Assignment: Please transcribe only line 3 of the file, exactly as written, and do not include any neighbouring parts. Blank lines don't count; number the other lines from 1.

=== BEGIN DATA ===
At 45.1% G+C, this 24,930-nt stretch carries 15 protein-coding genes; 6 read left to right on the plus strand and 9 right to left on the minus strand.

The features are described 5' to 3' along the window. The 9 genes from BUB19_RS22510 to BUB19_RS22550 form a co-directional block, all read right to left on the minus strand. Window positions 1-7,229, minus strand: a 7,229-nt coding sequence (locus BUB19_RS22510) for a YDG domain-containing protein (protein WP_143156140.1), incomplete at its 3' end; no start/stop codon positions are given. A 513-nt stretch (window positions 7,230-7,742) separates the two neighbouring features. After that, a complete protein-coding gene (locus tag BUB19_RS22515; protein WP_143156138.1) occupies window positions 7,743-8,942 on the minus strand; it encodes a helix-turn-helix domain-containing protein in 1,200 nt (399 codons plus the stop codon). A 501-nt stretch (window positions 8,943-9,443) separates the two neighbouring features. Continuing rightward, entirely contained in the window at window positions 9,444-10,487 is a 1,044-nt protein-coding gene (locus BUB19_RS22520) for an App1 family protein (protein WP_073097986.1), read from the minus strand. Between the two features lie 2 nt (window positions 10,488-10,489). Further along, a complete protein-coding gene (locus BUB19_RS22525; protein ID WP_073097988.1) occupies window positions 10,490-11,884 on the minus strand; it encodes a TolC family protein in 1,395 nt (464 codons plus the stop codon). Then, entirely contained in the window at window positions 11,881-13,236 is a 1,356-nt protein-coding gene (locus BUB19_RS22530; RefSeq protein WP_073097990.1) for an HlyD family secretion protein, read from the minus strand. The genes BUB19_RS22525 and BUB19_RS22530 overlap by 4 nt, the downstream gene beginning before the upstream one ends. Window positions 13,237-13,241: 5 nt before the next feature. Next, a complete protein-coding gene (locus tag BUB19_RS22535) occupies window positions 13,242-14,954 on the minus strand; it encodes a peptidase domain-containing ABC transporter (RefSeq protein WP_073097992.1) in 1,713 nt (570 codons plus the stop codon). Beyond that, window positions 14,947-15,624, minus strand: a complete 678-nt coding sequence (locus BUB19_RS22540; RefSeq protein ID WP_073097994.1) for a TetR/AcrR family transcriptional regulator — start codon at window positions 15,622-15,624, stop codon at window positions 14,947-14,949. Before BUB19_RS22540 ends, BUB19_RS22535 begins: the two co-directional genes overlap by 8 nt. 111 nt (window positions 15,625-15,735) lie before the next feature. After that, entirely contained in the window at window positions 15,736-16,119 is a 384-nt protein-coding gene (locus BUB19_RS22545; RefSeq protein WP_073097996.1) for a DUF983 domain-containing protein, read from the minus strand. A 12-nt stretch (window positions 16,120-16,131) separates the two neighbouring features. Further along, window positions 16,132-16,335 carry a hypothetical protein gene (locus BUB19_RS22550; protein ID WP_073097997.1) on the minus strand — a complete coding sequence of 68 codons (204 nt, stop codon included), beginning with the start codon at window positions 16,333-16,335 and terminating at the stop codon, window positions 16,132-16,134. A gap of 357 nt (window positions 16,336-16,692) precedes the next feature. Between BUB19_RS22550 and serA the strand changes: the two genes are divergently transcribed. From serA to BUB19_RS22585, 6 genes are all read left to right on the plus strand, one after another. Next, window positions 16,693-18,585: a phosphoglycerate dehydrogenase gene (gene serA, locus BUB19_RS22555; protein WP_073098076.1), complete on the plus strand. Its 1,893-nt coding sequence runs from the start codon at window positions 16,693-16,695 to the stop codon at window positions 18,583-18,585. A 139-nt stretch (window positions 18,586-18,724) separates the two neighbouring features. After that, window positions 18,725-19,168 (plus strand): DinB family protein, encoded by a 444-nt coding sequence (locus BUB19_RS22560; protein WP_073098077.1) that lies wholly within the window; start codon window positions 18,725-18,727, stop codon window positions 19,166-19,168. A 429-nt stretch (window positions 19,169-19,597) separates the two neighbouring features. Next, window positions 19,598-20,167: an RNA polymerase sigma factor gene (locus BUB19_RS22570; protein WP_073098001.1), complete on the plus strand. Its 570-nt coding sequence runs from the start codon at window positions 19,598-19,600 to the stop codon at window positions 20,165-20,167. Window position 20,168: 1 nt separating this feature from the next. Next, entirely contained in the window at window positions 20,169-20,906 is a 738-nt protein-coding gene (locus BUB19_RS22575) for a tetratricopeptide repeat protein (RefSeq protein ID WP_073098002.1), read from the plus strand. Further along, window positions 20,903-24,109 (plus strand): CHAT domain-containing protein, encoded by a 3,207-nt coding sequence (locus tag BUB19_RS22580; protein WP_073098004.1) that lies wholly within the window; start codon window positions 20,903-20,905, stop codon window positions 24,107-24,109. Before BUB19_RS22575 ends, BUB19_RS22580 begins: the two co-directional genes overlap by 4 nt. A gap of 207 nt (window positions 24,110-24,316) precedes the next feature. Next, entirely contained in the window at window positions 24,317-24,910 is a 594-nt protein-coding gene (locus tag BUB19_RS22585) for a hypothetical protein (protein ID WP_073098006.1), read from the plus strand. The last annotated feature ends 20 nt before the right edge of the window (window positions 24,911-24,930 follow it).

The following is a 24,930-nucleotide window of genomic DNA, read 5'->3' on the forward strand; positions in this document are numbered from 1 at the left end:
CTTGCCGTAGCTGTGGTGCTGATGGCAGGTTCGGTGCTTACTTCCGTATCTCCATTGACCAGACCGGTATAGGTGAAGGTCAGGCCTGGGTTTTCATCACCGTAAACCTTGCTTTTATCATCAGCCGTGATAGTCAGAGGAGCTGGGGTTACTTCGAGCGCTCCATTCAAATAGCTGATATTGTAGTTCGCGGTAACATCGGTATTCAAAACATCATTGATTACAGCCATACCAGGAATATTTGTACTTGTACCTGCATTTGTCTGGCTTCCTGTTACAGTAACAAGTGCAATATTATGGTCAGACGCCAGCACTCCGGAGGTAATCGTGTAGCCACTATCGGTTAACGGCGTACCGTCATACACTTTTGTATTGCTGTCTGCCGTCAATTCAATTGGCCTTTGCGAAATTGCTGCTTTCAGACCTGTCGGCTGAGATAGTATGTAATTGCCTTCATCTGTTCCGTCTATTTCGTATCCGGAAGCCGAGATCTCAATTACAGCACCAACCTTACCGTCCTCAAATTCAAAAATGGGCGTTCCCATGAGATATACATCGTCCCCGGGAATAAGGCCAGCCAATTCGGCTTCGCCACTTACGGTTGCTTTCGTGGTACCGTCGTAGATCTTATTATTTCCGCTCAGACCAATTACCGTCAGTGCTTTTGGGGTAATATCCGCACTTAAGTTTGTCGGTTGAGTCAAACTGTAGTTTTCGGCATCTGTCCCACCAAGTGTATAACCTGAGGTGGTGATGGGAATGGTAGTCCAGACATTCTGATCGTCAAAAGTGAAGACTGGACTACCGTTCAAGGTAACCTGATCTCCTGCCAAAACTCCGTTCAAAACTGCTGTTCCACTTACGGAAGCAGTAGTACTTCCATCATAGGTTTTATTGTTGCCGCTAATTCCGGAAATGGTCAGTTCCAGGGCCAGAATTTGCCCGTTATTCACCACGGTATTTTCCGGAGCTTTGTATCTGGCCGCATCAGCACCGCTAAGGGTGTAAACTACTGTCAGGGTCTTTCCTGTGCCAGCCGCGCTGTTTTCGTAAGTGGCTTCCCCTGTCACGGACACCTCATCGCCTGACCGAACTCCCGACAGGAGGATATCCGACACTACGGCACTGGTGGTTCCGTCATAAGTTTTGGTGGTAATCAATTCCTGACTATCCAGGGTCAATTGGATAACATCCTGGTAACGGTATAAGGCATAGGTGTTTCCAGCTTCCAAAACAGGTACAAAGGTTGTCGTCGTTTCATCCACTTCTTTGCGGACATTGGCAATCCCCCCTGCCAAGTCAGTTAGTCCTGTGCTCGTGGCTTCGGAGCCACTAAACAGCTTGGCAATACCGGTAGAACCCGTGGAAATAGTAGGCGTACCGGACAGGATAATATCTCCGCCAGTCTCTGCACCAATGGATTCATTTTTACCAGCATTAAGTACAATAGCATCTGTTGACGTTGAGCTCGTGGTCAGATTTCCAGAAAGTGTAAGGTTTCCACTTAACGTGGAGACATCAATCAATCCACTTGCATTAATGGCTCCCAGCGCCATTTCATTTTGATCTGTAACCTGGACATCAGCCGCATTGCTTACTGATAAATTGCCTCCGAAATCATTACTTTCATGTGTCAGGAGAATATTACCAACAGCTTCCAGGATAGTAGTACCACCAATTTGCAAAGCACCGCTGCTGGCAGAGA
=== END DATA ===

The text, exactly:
The following is a 24,930-nucleotide window of genomic DNA, read 5'->3' on the forward strand; positions in this document are numbered from 1 at the left end: